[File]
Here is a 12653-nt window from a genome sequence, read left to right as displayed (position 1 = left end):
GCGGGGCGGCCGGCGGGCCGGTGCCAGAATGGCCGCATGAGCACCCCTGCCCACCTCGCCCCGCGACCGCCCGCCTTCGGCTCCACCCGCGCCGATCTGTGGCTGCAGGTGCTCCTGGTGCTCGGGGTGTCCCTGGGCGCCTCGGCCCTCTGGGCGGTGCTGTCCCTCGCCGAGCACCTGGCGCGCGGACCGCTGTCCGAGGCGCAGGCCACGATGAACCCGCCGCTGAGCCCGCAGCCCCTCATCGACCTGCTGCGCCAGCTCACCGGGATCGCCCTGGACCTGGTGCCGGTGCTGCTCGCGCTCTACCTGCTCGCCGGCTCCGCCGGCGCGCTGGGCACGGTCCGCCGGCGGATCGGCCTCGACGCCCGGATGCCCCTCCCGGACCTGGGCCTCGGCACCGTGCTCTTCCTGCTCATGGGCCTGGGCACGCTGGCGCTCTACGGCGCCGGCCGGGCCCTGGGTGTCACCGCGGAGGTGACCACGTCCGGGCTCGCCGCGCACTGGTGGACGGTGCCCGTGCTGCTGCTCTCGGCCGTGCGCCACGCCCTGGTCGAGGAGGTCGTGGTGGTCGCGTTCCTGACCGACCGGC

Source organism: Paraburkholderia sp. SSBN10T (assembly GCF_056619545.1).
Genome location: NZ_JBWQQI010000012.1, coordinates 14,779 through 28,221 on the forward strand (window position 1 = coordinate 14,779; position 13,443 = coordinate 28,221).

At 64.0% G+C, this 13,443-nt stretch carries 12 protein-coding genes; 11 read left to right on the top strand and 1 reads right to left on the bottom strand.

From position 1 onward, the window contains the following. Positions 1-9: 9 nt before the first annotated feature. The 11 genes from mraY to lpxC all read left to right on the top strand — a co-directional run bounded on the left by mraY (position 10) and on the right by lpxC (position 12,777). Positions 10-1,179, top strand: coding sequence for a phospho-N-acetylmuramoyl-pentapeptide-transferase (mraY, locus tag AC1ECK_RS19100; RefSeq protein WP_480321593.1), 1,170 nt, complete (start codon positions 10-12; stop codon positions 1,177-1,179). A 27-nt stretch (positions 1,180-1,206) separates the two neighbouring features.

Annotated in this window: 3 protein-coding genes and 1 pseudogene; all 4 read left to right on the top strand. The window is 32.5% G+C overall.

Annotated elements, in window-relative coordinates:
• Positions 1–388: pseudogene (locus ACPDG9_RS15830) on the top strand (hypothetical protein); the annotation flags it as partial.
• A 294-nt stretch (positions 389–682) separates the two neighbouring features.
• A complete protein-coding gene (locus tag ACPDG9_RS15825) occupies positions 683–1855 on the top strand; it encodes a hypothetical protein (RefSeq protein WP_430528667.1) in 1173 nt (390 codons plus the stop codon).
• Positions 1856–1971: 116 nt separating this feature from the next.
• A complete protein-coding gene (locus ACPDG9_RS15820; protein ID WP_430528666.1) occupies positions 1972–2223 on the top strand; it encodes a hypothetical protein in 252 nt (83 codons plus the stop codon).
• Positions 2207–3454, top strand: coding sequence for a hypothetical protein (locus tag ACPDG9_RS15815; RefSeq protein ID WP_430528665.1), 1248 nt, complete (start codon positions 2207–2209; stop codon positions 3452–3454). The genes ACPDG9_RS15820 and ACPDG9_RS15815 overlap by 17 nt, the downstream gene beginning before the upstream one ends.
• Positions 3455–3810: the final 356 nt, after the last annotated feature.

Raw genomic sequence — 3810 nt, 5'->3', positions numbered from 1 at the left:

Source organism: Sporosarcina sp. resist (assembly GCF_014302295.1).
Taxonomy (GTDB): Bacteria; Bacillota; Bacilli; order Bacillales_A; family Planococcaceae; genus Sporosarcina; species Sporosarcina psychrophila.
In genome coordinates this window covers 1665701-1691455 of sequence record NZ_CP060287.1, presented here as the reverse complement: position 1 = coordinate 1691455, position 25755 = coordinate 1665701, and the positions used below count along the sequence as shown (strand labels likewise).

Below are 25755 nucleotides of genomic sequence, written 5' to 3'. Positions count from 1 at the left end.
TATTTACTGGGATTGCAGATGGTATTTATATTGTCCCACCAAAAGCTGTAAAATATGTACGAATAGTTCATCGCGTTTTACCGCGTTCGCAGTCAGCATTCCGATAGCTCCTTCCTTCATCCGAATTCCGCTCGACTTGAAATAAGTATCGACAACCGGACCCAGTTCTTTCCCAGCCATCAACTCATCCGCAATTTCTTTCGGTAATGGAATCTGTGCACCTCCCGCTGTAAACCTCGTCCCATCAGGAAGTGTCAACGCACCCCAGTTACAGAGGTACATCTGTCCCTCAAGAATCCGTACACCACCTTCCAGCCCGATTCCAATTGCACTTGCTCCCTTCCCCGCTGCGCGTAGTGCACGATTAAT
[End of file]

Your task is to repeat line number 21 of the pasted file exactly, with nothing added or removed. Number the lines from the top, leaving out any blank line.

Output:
TATTTACTGGGATTGCAGATGGTATTTATATTGTCCCACCAAAAGCTGTAAAATATGTACGAATAGTTCATCGCGTTTTACCGCGTTCGCAGTCAGCATTCCGATAGCTCCTTCCTTCATCCGAATTCCGCTCGACTTGAAATAAGTATCGACAACCGGACCCAGTTCTTTCCCAGCCATCAACTCATCCGCAATTTCTTTCGGTAATGGAATCTGTGCACCTCCCGCTGTAAACCTCGTCCCATCAGGAAGTGTCAACGCACCCCAGTTACAGAGGTACATCTGTCCCTCAAGAATCCGTACACCACCTTCCAGCCCGATTCCAATTGCACTTGCTCCCTTCCCCGCTGCGCGTAGTGCACGATTAAT